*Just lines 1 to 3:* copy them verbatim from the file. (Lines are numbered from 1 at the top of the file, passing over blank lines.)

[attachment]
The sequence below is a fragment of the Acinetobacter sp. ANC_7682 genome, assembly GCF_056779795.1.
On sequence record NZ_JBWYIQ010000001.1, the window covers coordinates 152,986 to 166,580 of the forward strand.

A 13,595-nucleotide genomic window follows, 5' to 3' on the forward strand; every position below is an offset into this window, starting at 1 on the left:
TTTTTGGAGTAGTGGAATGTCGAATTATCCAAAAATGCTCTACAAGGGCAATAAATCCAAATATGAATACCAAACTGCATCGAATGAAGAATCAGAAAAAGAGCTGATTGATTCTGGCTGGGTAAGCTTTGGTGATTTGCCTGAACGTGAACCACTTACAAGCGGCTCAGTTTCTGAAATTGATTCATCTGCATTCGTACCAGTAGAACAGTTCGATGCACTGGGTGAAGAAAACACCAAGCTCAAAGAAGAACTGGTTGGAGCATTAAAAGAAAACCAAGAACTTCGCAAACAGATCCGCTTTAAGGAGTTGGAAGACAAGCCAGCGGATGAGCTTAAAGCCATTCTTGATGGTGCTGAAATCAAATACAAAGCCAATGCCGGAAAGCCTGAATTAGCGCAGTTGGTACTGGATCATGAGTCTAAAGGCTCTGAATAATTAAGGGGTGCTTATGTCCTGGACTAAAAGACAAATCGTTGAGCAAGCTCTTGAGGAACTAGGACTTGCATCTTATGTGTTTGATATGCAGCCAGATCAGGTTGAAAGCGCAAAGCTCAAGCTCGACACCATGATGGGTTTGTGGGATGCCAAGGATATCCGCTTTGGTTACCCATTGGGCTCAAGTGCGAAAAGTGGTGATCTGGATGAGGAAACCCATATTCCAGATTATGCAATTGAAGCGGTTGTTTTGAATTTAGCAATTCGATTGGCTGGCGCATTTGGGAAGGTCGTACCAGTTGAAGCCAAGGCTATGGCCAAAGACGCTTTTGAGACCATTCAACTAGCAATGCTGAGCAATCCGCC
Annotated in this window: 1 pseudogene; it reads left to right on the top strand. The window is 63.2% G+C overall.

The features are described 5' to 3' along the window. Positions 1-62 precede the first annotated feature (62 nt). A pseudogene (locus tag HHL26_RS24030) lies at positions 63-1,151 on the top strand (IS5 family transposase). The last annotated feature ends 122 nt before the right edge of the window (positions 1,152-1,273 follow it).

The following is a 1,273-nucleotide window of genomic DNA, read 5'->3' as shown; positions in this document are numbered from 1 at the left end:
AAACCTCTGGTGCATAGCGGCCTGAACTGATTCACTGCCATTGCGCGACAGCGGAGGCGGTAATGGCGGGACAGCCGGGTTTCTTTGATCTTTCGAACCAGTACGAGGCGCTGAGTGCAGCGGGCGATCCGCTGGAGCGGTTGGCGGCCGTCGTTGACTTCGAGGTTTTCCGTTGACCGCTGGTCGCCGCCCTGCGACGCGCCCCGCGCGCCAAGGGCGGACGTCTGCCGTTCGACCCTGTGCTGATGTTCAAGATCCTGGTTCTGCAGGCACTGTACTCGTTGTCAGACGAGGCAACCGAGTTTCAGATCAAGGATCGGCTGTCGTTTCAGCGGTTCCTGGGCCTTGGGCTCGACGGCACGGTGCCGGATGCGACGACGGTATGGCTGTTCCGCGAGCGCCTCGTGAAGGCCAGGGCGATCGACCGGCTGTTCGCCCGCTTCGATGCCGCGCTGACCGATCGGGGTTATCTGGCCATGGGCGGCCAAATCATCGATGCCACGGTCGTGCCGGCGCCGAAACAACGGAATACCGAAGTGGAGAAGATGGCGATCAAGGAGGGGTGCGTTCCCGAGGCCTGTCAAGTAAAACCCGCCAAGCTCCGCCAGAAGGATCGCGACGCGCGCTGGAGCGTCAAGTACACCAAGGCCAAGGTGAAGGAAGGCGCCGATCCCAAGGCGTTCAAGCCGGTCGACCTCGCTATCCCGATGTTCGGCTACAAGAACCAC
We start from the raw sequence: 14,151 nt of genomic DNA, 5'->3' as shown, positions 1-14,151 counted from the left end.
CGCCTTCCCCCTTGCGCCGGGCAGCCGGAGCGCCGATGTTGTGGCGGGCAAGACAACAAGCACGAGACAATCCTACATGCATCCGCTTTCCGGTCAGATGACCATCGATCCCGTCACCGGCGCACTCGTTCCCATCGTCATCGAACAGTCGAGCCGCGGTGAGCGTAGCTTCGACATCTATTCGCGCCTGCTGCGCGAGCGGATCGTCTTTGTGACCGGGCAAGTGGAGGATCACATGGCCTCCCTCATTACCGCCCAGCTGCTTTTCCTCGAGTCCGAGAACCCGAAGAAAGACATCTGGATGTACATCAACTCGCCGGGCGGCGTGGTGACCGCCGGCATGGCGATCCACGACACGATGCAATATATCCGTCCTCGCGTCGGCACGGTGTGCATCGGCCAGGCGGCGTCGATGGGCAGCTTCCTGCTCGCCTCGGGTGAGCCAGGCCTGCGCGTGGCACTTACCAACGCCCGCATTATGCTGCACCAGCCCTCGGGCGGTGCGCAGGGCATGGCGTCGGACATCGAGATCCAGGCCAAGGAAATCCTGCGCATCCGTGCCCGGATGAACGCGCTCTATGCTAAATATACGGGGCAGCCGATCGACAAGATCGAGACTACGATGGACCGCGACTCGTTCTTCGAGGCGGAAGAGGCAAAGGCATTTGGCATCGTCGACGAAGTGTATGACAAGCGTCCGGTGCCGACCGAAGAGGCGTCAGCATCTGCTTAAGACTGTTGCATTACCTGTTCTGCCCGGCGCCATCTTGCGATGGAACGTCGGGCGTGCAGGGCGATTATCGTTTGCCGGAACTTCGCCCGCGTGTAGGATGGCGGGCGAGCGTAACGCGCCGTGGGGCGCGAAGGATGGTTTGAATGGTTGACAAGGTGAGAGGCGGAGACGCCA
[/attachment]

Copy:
The sequence below is a fragment of the Acinetobacter sp. ANC_7682 genome, assembly GCF_056779795.1.
On sequence record NZ_JBWYIQ010000001.1, the window covers coordinates 152,986 to 166,580 of the forward strand.

A 13,595-nucleotide genomic window follows, 5' to 3' on the forward strand; every position below is an offset into this window, starting at 1 on the left: